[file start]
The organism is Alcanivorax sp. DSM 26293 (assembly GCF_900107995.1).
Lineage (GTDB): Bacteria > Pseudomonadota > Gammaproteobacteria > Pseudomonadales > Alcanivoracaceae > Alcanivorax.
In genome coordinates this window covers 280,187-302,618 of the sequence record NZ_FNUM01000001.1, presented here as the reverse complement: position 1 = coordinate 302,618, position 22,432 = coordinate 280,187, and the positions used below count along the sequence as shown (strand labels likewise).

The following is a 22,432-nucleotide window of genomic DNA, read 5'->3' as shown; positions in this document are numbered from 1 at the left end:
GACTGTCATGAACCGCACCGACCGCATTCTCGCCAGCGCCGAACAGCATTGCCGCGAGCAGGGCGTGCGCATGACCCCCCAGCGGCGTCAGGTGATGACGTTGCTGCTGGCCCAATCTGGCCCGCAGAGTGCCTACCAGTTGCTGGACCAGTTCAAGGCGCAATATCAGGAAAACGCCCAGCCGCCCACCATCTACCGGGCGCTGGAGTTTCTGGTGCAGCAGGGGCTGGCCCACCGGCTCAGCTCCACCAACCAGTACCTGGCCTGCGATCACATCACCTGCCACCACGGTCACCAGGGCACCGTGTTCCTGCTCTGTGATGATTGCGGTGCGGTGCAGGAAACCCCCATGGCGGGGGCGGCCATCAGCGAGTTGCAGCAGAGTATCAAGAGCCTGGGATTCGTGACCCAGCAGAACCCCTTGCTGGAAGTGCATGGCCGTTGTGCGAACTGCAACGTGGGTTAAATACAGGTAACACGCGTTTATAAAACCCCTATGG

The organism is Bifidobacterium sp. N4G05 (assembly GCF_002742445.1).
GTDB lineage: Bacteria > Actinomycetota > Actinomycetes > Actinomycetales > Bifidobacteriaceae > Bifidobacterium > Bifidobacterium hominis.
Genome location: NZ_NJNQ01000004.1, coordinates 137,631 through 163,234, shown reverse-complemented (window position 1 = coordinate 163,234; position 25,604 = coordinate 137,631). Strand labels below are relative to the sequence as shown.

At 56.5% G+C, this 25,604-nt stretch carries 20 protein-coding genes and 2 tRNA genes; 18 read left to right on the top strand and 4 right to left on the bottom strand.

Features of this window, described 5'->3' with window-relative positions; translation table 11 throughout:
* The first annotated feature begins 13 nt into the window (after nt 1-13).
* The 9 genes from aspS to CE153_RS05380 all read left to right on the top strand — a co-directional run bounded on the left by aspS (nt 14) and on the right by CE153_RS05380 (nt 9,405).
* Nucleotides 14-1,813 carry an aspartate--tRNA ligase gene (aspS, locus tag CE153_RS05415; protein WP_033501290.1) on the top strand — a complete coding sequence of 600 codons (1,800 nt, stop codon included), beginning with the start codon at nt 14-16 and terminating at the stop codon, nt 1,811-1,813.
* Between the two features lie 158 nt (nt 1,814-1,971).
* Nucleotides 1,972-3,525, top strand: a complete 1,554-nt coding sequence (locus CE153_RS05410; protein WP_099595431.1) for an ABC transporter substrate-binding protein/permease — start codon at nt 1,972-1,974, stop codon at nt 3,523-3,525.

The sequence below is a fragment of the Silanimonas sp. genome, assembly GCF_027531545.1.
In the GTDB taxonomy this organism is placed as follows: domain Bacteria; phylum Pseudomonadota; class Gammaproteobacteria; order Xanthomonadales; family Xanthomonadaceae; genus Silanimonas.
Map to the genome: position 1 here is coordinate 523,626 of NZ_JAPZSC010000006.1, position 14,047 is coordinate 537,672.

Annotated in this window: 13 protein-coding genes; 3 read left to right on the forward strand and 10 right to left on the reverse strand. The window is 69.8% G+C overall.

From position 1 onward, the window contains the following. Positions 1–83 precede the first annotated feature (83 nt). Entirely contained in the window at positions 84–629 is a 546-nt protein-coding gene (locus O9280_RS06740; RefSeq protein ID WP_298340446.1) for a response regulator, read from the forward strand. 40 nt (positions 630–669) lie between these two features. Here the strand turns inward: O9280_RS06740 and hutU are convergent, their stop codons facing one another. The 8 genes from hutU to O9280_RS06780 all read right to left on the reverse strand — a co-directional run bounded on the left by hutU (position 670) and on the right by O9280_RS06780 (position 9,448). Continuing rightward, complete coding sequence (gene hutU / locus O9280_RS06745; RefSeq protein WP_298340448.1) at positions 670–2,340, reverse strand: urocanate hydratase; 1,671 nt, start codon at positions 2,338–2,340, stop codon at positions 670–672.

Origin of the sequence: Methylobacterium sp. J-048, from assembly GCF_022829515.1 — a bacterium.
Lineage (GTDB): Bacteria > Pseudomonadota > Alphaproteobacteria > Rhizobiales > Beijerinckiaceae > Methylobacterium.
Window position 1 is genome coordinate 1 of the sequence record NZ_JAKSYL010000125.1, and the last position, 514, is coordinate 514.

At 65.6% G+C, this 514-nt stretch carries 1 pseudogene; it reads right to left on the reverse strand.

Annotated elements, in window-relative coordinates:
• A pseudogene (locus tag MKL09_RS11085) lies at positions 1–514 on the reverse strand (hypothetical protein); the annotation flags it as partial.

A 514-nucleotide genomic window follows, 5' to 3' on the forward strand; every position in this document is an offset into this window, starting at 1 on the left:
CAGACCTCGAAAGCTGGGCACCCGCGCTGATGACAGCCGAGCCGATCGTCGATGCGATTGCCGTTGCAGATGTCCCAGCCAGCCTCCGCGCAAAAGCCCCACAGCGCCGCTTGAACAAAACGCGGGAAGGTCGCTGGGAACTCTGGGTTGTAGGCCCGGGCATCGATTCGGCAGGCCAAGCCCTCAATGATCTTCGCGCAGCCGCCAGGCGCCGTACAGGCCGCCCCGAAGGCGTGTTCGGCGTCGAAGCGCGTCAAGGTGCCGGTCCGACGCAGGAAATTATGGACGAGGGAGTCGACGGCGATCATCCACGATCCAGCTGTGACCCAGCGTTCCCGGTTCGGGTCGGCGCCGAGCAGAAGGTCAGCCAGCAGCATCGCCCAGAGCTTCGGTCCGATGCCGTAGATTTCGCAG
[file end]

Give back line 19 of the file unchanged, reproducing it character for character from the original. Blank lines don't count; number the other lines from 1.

Annotated in this window: 13 protein-coding genes; 3 read left to right on the forward strand and 10 right to left on the reverse strand. The window is 69.8% G+C overall.